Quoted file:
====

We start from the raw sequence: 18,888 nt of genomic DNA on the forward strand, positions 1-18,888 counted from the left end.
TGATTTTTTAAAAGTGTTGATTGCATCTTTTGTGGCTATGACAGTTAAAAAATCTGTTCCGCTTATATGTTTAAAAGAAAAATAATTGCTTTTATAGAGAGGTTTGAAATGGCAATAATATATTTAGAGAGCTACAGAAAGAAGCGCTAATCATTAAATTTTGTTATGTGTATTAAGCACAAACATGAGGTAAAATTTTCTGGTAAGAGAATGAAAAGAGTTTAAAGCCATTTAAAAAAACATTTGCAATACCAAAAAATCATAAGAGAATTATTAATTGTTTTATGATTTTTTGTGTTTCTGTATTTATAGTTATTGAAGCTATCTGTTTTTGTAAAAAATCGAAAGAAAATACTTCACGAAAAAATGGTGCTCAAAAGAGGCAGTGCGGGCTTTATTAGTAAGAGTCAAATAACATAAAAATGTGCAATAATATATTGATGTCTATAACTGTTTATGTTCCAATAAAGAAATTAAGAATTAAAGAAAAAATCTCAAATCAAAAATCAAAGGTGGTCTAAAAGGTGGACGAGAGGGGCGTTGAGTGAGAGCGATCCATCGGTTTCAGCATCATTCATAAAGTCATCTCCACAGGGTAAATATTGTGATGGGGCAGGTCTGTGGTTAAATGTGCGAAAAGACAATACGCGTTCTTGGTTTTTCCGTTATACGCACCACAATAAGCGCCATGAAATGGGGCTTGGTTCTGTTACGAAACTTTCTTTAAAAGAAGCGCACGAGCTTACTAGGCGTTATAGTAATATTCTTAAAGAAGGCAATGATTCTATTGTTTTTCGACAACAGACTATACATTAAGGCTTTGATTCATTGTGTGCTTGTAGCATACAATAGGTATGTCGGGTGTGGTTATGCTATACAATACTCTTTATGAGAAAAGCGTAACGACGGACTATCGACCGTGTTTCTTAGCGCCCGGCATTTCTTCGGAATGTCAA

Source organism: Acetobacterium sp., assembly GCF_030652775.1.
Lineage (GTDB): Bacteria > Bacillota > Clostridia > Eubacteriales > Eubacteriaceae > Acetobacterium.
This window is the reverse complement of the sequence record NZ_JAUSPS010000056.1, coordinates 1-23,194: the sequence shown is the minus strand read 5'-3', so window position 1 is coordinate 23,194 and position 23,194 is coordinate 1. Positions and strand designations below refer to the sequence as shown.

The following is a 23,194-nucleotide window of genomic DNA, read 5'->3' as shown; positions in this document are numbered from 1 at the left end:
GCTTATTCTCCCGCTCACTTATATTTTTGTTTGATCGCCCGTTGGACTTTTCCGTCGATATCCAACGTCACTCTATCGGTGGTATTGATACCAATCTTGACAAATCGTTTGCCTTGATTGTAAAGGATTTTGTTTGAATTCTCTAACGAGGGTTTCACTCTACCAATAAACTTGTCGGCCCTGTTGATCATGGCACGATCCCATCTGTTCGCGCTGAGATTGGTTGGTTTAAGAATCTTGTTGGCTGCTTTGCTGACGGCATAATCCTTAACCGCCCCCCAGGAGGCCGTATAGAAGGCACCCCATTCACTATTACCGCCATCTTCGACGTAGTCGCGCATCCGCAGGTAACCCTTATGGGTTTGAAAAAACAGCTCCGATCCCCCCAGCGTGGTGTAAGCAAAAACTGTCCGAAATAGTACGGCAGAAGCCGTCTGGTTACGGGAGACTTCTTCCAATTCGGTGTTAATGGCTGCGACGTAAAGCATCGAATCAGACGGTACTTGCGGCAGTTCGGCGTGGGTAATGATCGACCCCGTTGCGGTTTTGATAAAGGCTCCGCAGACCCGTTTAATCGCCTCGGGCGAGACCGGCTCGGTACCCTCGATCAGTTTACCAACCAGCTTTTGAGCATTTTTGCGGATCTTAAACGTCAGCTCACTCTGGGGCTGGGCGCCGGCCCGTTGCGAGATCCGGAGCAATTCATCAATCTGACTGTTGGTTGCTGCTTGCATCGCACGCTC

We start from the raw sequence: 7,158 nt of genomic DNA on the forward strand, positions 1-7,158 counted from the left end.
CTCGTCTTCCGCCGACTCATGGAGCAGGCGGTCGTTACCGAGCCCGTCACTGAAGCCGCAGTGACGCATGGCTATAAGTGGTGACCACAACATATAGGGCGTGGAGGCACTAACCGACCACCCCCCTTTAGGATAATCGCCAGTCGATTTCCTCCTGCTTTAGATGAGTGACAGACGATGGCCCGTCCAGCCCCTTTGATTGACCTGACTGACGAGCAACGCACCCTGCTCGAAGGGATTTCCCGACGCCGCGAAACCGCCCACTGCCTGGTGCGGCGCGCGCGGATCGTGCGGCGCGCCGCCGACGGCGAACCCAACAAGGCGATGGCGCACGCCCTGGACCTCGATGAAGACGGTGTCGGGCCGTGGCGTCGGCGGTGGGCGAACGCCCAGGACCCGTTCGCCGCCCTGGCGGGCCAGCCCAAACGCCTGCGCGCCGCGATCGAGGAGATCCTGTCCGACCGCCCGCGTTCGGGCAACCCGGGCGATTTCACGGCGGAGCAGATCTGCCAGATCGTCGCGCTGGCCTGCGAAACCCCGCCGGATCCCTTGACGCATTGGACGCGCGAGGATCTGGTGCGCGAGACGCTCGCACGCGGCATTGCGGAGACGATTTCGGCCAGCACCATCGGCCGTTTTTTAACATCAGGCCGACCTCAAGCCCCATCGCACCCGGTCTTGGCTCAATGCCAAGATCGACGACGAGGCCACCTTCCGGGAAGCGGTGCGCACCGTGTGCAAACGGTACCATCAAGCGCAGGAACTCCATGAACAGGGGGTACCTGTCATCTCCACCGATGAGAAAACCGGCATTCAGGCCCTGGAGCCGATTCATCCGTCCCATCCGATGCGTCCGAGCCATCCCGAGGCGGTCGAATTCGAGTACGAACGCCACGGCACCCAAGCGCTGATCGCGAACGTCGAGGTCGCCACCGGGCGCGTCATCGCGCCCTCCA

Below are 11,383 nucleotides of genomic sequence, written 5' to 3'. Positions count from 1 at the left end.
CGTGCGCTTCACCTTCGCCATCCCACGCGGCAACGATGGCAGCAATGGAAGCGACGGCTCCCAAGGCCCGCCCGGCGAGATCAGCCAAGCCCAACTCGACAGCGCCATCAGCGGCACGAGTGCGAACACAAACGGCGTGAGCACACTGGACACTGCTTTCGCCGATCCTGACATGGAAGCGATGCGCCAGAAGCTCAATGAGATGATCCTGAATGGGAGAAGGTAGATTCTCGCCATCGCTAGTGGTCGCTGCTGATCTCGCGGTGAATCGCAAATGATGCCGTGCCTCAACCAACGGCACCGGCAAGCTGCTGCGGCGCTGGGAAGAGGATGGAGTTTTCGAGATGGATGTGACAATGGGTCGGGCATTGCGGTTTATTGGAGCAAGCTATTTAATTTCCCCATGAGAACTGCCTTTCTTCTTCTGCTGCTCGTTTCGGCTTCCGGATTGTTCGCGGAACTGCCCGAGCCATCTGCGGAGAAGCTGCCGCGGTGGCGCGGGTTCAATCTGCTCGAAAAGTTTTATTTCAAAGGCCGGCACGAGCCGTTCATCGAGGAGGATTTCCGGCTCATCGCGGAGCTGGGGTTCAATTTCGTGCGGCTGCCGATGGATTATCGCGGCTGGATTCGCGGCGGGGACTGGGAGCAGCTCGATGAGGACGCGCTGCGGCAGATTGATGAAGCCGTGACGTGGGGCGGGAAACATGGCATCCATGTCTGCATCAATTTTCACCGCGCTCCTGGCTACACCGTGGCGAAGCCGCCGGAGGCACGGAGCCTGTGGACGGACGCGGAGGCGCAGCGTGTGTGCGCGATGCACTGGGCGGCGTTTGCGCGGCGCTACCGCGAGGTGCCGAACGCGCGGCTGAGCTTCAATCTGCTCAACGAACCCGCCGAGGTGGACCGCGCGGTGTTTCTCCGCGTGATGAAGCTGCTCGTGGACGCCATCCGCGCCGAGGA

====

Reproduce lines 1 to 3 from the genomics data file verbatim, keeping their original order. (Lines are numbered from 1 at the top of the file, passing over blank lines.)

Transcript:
We start from the raw sequence: 18,888 nt of genomic DNA on the forward strand, positions 1-18,888 counted from the left end.
TGATTTTTTAAAAGTGTTGATTGCATCTTTTGTGGCTATGACAGTTAAAAAATCTGTTCCGCTTATATGTTTAAAAGAAAAATAATTGCTTTTATAGAGAGGTTTGAAATGGCAATAATATATTTAGAGAGCTACAGAAAGAAGCGCTAATCATTAAATTTTGTTATGTGTATTAAGCACAAACATGAGGTAAAATTTTCTGGTAAGAGAATGAAAAGAGTTTAAAGCCATTTAAAAAAACATTTGCAATACCAAAAAATCATAAGAGAATTATTAATTGTTTTATGATTTTTTGTGTTTCTGTATTTATAGTTATTGAAGCTATCTGTTTTTGTAAAAAATCGAAAGAAAATACTTCACGAAAAAATGGTGCTCAAAAGAGGCAGTGCGGGCTTTATTAGTAAGAGTCAAATAACATAAAAATGTGCAATAATATATTGATGTCTATAACTGTTTATGTTCCAATAAAGAAATTAAGAATTAAAGAAAAAATCTCAAATCAAAAATCAAAGGTGGTCTAAAAGGTGGACGAGAGGGGCGTTGAGTGAGAGCGATCCATCGGTTTCAGCATCATTCATAAAGTCATCTCCACAGGGTAAATATTGTGATGGGGCAGGTCTGTGGTTAAATGTGCGAAAAGACAATACGCGTTCTTGGTTTTTCCGTTATACGCACCACAATAAGCGCCATGAAATGGGGCTTGGTTCTGTTACGAAACTTTCTTTAAAAGAAGCGCACGAGCTTACTAGGCGTTATAGTAATATTCTTAAAGAAGGCAATGATTCTATTGTTTTTCGACAACAGACTATACATTAAGGCTTTGATTCATTGTGTGCTTGTAGCATACAATAGGTATGTCGGGTGTGGTTATGCTATACAATACTCTTTATGAGAAAAGCGTAACGACGGACTATCGACCGTGTTTCTTAGCGCCCGGCATTTCTTCGGAATGTCAA

Source organism: Acetobacterium sp., assembly GCF_030652775.1.